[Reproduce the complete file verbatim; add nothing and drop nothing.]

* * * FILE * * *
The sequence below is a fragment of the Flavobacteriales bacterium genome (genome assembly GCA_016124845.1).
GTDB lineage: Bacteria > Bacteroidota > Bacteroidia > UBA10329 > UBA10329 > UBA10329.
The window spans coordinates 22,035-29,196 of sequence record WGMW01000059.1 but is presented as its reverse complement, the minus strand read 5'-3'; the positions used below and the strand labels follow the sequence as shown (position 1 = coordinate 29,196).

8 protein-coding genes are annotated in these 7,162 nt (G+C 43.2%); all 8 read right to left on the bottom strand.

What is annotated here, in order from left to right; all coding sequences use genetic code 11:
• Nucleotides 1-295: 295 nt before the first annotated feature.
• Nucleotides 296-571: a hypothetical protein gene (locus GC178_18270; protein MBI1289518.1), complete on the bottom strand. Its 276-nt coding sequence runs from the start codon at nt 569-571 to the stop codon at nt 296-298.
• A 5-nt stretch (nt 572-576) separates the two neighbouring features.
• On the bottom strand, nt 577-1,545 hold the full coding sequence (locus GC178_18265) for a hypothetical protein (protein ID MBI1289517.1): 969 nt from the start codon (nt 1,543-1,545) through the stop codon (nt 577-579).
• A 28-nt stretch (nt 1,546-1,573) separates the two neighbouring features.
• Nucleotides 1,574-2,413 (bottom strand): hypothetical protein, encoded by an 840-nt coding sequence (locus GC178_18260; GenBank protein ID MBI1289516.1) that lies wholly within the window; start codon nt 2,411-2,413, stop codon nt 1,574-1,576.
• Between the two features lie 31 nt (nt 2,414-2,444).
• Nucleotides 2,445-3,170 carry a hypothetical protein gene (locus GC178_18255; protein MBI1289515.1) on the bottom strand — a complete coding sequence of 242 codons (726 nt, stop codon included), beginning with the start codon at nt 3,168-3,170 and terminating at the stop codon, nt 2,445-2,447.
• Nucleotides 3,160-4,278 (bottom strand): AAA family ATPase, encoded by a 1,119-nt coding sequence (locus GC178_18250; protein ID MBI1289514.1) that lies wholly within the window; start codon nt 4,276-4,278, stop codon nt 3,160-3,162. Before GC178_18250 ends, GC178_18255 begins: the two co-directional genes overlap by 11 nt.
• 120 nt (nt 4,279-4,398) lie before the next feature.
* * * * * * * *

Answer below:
The sequence below is a fragment of the Flavobacteriales bacterium genome (genome assembly GCA_016124845.1).
GTDB lineage: Bacteria > Bacteroidota > Bacteroidia > UBA10329 > UBA10329 > UBA10329.
The window spans coordinates 22,035-29,196 of sequence record WGMW01000059.1 but is presented as its reverse complement, the minus strand read 5'-3'; the positions used below and the strand labels follow the sequence as shown (position 1 = coordinate 29,196).

8 protein-coding genes are annotated in these 7,162 nt (G+C 43.2%); all 8 read right to left on the bottom strand.

What is annotated here, in order from left to right; all coding sequences use genetic code 11:
• Nucleotides 1-295: 295 nt before the first annotated feature.
• Nucleotides 296-571: a hypothetical protein gene (locus GC178_18270; protein MBI1289518.1), complete on the bottom strand. Its 276-nt coding sequence runs from the start codon at nt 569-571 to the stop codon at nt 296-298.
• A 5-nt stretch (nt 572-576) separates the two neighbouring features.
• On the bottom strand, nt 577-1,545 hold the full coding sequence (locus GC178_18265) for a hypothetical protein (protein ID MBI1289517.1): 969 nt from the start codon (nt 1,543-1,545) through the stop codon (nt 577-579).
• A 28-nt stretch (nt 1,546-1,573) separates the two neighbouring features.
• Nucleotides 1,574-2,413 (bottom strand): hypothetical protein, encoded by an 840-nt coding sequence (locus GC178_18260; GenBank protein ID MBI1289516.1) that lies wholly within the window; start codon nt 2,411-2,413, stop codon nt 1,574-1,576.
• Between the two features lie 31 nt (nt 2,414-2,444).
• Nucleotides 2,445-3,170 carry a hypothetical protein gene (locus GC178_18255; protein MBI1289515.1) on the bottom strand — a complete coding sequence of 242 codons (726 nt, stop codon included), beginning with the start codon at nt 3,168-3,170 and terminating at the stop codon, nt 2,445-2,447.
• Nucleotides 3,160-4,278 (bottom strand): AAA family ATPase, encoded by a 1,119-nt coding sequence (locus GC178_18250; protein ID MBI1289514.1) that lies wholly within the window; start codon nt 4,276-4,278, stop codon nt 3,160-3,162. Before GC178_18250 ends, GC178_18255 begins: the two co-directional genes overlap by 11 nt.
• 120 nt (nt 4,279-4,398) lie before the next feature.